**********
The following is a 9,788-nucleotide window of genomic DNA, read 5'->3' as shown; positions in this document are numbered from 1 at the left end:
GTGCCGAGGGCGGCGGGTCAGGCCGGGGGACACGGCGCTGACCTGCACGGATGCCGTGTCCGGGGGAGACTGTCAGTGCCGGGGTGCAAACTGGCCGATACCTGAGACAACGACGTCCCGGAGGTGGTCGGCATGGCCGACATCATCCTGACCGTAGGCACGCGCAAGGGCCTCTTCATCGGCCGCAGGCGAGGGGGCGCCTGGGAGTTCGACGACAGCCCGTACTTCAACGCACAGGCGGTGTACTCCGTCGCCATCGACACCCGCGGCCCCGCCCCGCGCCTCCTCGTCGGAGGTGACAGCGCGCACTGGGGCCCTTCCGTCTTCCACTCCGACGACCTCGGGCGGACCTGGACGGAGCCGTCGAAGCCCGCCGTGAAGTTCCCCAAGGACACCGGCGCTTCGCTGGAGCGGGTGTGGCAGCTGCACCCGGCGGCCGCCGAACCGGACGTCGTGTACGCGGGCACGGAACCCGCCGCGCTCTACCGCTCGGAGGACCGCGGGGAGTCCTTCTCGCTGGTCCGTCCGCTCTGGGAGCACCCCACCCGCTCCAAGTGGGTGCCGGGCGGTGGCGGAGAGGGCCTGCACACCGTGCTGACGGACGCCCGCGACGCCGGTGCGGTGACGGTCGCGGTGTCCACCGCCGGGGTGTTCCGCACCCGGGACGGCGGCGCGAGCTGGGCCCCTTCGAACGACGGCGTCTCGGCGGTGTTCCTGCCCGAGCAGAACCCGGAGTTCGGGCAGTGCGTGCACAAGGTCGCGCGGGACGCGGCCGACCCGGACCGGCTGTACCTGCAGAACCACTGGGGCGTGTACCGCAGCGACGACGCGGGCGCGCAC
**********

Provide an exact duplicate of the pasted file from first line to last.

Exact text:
The following is a 9,788-nucleotide window of genomic DNA, read 5'->3' as shown; positions in this document are numbered from 1 at the left end:
GTGCCGAGGGCGGCGGGTCAGGCCGGGGGACACGGCGCTGACCTGCACGGATGCCGTGTCCGGGGGAGACTGTCAGTGCCGGGGTGCAAACTGGCCGATACCTGAGACAACGACGTCCCGGAGGTGGTCGGCATGGCCGACATCATCCTGACCGTAGGCACGCGCAAGGGCCTCTTCATCGGCCGCAGGCGAGGGGGCGCCTGGGAGTTCGACGACAGCCCGTACTTCAACGCACAGGCGGTGTACTCCGTCGCCATCGACACCCGCGGCCCCGCCCCGCGCCTCCTCGTCGGAGGTGACAGCGCGCACTGGGGCCCTTCCGTCTTCCACTCCGACGACCTCGGGCGGACCTGGACGGAGCCGTCGAAGCCCGCCGTGAAGTTCCCCAAGGACACCGGCGCTTCGCTGGAGCGGGTGTGGCAGCTGCACCCGGCGGCCGCCGAACCGGACGTCGTGTACGCGGGCACGGAACCCGCCGCGCTCTACCGCTCGGAGGACCGCGGGGAGTCCTTCTCGCTGGTCCGTCCGCTCTGGGAGCACCCCACCCGCTCCAAGTGGGTGCCGGGCGGTGGCGGAGAGGGCCTGCACACCGTGCTGACGGACGCCCGCGACGCCGGTGCGGTGACGGTCGCGGTGTCCACCGCCGGGGTGTTCCGCACCCGGGACGGCGGCGCGAGCTGGGCCCCTTCGAACGACGGCGTCTCGGCGGTGTTCCTGCCCGAGCAGAACCCGGAGTTCGGGCAGTGCGTGCACAAGGTCGCGCGGGACGCGGCCGACCCGGACCGGCTGTACCTGCAGAACCACTGGGGCGTGTACCGCAGCGACGACGCGGGCGCGCAC